Chapter 7 – Curing Complexity: Moving Forward from the Toronto 18 on Intelligence-to-Evidence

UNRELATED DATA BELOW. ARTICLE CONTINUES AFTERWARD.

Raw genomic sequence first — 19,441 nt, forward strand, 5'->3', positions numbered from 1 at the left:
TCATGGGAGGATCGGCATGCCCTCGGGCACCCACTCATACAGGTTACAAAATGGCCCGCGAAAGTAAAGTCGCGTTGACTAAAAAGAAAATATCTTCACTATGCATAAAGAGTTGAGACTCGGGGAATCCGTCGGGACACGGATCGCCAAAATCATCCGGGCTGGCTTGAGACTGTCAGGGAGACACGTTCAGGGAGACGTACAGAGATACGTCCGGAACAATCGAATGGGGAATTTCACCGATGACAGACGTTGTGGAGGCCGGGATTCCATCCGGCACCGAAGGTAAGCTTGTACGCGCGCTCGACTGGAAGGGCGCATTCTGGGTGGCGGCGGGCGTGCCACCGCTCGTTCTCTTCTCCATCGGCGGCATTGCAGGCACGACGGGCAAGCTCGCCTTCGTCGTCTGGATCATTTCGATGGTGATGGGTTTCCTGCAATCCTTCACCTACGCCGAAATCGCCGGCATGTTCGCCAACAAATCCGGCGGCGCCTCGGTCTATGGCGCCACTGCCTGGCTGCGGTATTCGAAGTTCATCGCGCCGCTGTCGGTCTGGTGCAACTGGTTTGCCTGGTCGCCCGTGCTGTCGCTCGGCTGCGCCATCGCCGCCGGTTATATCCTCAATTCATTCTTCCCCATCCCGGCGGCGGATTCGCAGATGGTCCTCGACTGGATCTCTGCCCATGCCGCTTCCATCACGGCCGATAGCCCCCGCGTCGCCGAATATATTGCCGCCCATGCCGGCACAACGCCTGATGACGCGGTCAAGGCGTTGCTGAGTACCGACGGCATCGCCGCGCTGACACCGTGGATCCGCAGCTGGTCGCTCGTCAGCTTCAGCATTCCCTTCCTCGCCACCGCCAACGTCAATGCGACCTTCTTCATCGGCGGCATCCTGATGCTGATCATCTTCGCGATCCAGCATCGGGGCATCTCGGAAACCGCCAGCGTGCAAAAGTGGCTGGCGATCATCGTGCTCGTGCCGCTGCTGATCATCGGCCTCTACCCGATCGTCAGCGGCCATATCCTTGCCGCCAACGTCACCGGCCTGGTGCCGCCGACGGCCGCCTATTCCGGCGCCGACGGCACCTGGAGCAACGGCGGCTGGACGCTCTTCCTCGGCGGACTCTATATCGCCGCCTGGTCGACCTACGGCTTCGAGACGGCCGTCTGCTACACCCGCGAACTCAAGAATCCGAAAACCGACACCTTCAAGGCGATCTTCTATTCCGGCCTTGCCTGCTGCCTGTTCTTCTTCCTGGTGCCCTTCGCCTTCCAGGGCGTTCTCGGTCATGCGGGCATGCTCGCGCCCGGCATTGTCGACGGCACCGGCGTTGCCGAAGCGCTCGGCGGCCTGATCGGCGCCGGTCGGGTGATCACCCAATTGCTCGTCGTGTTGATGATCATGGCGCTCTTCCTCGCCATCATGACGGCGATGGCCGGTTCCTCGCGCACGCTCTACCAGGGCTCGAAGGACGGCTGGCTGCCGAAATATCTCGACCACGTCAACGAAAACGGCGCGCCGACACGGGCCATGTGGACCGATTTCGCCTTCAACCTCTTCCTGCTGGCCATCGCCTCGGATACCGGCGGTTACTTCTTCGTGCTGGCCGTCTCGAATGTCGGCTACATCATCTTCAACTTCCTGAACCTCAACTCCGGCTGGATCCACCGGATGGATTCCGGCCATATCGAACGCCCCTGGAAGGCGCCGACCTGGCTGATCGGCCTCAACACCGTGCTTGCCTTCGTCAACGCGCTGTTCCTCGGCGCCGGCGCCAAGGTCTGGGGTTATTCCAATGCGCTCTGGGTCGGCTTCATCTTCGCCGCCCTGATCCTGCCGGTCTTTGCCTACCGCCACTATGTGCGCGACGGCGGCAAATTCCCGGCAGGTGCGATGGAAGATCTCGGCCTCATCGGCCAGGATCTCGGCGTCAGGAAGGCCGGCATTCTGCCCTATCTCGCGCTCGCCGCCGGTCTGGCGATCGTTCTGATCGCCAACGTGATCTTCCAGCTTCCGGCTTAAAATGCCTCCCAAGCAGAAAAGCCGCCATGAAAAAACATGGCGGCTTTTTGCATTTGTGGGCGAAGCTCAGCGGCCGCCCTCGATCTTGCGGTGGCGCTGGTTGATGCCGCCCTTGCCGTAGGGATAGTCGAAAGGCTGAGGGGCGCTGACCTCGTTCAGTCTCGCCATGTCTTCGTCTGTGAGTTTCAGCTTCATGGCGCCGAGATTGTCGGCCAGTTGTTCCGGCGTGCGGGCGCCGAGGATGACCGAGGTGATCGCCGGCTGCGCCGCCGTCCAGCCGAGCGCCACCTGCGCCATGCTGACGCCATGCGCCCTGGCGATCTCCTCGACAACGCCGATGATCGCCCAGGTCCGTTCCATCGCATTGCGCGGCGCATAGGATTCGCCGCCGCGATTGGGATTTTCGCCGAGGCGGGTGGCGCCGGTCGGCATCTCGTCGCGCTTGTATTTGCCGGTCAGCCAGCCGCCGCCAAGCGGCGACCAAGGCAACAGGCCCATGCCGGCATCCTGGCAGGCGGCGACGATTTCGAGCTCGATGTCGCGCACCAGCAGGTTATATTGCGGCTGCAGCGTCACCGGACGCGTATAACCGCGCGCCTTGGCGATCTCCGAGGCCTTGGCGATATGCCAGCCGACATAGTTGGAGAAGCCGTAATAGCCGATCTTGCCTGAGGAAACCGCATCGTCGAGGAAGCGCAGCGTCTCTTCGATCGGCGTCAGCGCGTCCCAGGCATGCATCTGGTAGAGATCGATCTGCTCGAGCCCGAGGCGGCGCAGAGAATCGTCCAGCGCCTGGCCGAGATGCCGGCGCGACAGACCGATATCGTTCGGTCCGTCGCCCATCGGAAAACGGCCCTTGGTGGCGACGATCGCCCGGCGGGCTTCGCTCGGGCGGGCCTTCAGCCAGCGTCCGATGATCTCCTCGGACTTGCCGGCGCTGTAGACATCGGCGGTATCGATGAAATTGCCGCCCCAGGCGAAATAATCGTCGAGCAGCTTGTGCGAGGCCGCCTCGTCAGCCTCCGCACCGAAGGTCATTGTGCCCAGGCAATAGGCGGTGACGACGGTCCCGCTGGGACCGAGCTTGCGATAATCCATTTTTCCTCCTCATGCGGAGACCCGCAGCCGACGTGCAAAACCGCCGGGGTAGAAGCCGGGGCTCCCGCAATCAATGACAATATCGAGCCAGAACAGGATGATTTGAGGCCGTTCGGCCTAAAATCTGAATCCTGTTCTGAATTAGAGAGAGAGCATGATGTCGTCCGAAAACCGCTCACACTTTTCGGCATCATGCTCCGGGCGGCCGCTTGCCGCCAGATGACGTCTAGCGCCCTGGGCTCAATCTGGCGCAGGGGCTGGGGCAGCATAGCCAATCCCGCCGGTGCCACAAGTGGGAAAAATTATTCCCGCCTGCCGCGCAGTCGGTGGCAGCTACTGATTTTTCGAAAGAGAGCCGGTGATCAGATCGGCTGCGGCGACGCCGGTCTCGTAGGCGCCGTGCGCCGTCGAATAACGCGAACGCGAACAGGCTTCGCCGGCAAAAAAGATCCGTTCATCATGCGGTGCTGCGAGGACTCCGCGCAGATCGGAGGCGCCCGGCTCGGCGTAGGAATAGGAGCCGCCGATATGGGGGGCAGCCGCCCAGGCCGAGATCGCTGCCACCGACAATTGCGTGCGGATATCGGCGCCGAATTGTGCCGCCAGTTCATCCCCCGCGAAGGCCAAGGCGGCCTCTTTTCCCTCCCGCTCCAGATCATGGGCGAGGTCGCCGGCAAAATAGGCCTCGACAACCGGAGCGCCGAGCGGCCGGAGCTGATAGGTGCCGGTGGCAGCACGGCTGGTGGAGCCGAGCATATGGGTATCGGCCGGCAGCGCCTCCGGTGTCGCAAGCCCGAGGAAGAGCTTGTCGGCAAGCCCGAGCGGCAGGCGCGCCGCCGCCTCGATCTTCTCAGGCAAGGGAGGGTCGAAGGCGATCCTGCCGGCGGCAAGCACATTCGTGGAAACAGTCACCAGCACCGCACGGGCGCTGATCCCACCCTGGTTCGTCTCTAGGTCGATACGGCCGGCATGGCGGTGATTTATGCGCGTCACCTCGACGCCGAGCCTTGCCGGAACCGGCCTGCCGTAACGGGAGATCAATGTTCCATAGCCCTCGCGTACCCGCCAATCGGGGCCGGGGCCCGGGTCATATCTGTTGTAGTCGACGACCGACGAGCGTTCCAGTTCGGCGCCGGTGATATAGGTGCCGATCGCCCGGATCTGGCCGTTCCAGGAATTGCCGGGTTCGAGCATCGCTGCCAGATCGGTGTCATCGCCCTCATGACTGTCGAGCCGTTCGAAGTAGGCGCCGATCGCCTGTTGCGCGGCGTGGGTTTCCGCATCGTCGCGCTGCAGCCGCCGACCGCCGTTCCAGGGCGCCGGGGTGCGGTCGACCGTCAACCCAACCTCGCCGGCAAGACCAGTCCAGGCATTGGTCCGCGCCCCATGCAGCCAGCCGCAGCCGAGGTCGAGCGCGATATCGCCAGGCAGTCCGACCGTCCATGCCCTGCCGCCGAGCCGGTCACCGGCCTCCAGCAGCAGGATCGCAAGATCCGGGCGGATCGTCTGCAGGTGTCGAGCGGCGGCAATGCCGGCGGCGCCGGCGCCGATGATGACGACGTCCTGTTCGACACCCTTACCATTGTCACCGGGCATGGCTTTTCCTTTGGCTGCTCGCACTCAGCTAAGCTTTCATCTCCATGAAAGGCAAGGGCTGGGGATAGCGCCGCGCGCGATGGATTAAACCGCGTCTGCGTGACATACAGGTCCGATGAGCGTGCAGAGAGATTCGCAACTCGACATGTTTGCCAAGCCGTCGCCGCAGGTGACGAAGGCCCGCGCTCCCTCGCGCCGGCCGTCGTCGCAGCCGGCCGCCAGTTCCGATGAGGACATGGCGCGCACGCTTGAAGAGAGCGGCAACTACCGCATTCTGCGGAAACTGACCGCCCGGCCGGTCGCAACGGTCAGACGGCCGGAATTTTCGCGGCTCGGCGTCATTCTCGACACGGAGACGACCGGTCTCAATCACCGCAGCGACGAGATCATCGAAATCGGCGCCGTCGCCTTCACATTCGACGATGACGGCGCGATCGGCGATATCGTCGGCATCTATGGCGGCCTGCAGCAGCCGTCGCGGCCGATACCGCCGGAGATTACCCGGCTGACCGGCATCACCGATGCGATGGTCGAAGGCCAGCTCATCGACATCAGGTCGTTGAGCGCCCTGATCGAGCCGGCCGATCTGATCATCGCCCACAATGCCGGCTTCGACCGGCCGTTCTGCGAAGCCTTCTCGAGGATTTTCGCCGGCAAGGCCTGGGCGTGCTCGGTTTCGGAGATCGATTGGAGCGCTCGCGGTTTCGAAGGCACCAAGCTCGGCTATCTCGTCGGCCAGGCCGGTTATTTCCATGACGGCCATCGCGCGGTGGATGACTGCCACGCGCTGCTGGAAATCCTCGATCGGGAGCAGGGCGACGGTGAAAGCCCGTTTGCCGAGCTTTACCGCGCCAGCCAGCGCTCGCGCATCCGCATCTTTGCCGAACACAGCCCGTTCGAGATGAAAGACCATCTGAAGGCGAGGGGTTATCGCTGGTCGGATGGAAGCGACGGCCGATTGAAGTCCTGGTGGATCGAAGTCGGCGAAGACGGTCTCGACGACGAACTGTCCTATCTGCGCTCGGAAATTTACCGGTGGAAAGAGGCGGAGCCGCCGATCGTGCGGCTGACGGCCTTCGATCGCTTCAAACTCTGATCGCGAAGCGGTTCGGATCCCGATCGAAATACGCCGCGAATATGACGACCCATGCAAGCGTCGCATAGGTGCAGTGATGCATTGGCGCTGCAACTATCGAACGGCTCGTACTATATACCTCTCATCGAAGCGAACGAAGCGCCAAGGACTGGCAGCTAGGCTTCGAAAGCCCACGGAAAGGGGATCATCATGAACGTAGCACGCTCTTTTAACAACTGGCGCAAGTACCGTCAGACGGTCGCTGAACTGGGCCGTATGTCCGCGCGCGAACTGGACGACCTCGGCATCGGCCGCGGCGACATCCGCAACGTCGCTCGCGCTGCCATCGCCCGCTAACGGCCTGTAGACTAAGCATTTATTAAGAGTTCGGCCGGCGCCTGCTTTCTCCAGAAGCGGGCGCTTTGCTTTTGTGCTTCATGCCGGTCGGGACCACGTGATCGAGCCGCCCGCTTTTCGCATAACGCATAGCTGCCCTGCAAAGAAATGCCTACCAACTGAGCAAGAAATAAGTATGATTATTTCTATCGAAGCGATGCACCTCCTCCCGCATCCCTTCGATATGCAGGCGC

This chapter addresses one aspect of Canada’s “intelligence to evidence” (I2E) problem that both featured in the Toronto 18 prosecutions and has since occupied courts (and presumably agencies): criminal trial challenges to warrants supported by intelligence and used to collect information employed either to seed a subsequent RCMP investigation (or wiretap warrant) or as evidence of guilt in a subsequent prosecution. These matters implicate so-called Garofoli applications. The awkward interface between these Garofoli applications and I2E may constitute the single most perplexing (and possibly resolvable) I2E issue. Specifically, this chapter asks whether Garofoli applications heard ex parte (that is, with only the government party before the court) and in camera (that is, in a closed court) would be constitutionally viable under section 7 of the Charter. We conclude that closed material Garofoli applications with built-in procedural protections — namely statutorily-mandated special advocates — would meet constitutional standards.